To speed the assimilation operation, the government started Indian schools that attempted to quickly and vigorously Americanize Indian youth. According to the founder of the Carlisle Indian School in Pennsylvania, the schools were developed to “kill the Indian and save the man.” In order to achieve this goal, the schools compelled enrollees to speak only English, wear proper American attire and to replace their Indian names with more “American” ones. These new policies brought Native Americans nearer to the end of their established tribal identity and the start of their daily life as citizens under the absolute control of the U.S. authorities.
Native American Treaties with the United States
In 1887, Congress handed down the General Allotment Act, the most important component of the U.S. government’s assimilation platform, which was created to “civilize” American Indians by teaching them to become farmers. In order to achieve this, Congress planned to create non-public title of Indian property by splitting up reservations, which were collectively owned, and offering each family their own stretch of land.
In addition to this, by pushing the Native Americans onto small plots, western developers and settlers could purchase the remaining territory. The General Allotment Act, often called the Dawes Act, required that the Indian lands be surveyed and every family be provided with an allotment of between 80 and 160 acres, while unmarried adults were given between 40 to 80 acres; the residual acreage was to be sold. Congress was hoping that the Dawes Act would divide Indian tribes and encourage individual enterprise, while lowering the expense of Indian administration and producing prime property to be sold to white settlers.
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The Dawes Act proved to be catastrophic for the American Indians; over the next decades they existed under regulations that outlawed their traditional way of living but did not provide the necessary resources to support their businesses and households. Splitting the reservations into smaller parcels of land caused the significant decrease of Indian-owned property. Inside thirty years, the people had lost in excess of two-thirds of the region that they had controlled before the Dawes Act was enacted in 1887; the majority of the remaining land was sold to white settlers.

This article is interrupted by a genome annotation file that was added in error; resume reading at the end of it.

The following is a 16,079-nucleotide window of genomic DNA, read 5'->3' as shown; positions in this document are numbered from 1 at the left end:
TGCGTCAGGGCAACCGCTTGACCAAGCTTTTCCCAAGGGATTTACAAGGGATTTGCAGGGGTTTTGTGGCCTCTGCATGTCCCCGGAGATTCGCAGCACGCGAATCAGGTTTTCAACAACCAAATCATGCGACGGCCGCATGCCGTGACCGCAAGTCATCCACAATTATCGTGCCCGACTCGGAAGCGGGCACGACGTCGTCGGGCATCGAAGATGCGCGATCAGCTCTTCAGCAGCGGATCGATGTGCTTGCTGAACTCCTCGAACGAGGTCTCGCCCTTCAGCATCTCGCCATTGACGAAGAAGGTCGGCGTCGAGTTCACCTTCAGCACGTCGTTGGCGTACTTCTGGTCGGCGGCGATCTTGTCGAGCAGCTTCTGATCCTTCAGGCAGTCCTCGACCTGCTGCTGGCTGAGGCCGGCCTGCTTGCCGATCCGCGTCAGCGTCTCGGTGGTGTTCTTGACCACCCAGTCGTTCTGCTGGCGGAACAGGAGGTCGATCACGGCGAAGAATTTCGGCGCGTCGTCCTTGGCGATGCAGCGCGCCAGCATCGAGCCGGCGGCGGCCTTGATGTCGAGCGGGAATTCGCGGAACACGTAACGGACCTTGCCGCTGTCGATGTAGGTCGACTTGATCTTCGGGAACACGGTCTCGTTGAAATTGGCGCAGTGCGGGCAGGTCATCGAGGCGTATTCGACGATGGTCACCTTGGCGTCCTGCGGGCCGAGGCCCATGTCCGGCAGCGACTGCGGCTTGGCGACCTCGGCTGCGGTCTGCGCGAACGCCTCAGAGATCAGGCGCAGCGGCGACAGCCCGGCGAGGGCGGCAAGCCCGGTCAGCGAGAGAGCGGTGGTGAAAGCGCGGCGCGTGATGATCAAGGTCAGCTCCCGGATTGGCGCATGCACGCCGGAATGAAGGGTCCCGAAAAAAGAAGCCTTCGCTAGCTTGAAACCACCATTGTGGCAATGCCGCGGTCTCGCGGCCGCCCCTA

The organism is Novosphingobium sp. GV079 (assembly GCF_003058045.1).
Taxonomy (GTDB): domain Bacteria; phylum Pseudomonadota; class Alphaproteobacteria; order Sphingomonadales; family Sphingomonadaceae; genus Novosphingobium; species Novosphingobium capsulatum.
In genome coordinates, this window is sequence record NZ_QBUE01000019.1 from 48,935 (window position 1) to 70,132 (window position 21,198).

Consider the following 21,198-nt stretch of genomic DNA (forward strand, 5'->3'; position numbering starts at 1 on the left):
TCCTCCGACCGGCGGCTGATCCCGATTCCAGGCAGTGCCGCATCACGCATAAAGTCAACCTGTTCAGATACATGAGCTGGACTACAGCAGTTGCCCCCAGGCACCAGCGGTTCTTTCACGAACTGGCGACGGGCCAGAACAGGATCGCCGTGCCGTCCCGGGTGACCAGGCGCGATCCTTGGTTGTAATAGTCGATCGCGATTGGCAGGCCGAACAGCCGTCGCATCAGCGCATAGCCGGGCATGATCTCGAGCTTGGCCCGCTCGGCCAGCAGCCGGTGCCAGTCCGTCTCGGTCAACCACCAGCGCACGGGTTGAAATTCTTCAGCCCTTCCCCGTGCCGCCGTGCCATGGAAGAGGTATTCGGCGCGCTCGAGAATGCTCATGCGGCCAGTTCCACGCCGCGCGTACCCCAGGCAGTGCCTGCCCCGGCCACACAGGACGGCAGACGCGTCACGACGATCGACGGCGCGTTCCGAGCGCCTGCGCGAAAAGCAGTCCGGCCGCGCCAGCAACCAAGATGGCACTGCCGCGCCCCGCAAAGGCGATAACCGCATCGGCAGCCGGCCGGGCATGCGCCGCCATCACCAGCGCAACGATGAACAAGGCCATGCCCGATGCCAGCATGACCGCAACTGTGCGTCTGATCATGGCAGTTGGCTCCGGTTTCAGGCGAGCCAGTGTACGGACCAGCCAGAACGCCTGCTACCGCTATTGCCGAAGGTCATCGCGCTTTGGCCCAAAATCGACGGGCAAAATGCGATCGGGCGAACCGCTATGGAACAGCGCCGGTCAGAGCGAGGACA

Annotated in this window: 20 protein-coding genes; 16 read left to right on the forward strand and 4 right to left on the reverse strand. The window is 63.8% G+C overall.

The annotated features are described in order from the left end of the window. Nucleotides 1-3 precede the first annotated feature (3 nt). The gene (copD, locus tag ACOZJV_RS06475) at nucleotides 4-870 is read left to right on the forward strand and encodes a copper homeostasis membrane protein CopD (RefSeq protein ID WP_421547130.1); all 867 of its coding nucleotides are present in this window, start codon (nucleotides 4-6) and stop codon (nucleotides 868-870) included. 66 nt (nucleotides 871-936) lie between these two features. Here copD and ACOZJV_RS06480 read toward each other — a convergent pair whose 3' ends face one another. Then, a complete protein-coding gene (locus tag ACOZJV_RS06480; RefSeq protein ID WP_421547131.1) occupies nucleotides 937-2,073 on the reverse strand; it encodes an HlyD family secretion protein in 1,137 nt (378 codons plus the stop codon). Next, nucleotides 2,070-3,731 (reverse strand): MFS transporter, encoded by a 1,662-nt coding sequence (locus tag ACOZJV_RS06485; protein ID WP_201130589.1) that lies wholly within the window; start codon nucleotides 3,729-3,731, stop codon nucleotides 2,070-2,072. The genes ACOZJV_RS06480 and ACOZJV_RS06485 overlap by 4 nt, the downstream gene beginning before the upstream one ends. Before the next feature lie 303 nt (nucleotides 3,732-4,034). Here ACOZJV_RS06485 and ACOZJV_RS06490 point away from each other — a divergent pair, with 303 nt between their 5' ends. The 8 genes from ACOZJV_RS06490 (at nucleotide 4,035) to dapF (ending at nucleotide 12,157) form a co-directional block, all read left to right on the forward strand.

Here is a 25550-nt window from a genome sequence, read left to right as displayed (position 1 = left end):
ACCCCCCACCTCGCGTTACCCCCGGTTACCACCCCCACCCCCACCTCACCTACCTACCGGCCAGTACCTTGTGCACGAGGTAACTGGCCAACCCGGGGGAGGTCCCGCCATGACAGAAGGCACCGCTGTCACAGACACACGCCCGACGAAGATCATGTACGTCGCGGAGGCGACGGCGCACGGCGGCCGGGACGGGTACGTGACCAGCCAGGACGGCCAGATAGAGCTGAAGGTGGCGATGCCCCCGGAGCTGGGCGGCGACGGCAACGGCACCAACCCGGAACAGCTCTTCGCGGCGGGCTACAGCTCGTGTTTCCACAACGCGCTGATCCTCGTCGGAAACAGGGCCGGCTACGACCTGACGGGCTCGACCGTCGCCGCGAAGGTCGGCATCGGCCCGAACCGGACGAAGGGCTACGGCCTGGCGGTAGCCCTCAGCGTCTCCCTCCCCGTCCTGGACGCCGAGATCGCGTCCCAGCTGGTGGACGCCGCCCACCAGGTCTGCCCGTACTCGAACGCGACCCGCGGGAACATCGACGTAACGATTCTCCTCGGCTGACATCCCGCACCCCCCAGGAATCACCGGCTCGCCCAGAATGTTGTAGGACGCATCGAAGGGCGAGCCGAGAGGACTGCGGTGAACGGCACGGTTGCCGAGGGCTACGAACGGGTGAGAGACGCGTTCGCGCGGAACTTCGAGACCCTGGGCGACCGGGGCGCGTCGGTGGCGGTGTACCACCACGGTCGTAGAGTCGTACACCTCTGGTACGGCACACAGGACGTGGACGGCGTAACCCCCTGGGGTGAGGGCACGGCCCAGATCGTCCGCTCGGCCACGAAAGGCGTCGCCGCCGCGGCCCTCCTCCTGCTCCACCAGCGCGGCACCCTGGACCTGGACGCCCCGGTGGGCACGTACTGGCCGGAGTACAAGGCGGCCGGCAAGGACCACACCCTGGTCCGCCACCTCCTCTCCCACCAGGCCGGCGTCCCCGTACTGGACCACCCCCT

Regularly, Native Americans were cheated out of their allotments or were forced to sell their land in order to pay bills and provide for their own families. Because of that, the Indians were not “Americanized” and were routinely not able to become self-supporting farmers or ranchers, like the makers of the Act had expected. Aside from that it produced anger among Indians for the U.S. government, as the allotment method often destroyed land that was the spiritual and societal centre of their lives.
Native American Culture
Between 1850 and 1900, life for Native Americans changed substantially. Due to U.S. administration regulations, American Indians were forced from their homes because their native lands were parceled out. The Plains, which they had previously roamed without restriction, were now filled up with white settlers.
The Upshot of the Indian Wars
Over these years the Indians have been cheated out of their property, food and approach to life, as the “” government’s Indian regulations coerced them inside reservations and tried to “Americanize” them. Many American Indian bands could not make it through relocation, cultural destruction and military loss; by 1890 the Native American population was reduced to under 250,000 people. As a result of decades of discriminatory and corrupt policies instituted by the United States government between 1850 and 1900, life for the American Indians was changed forever.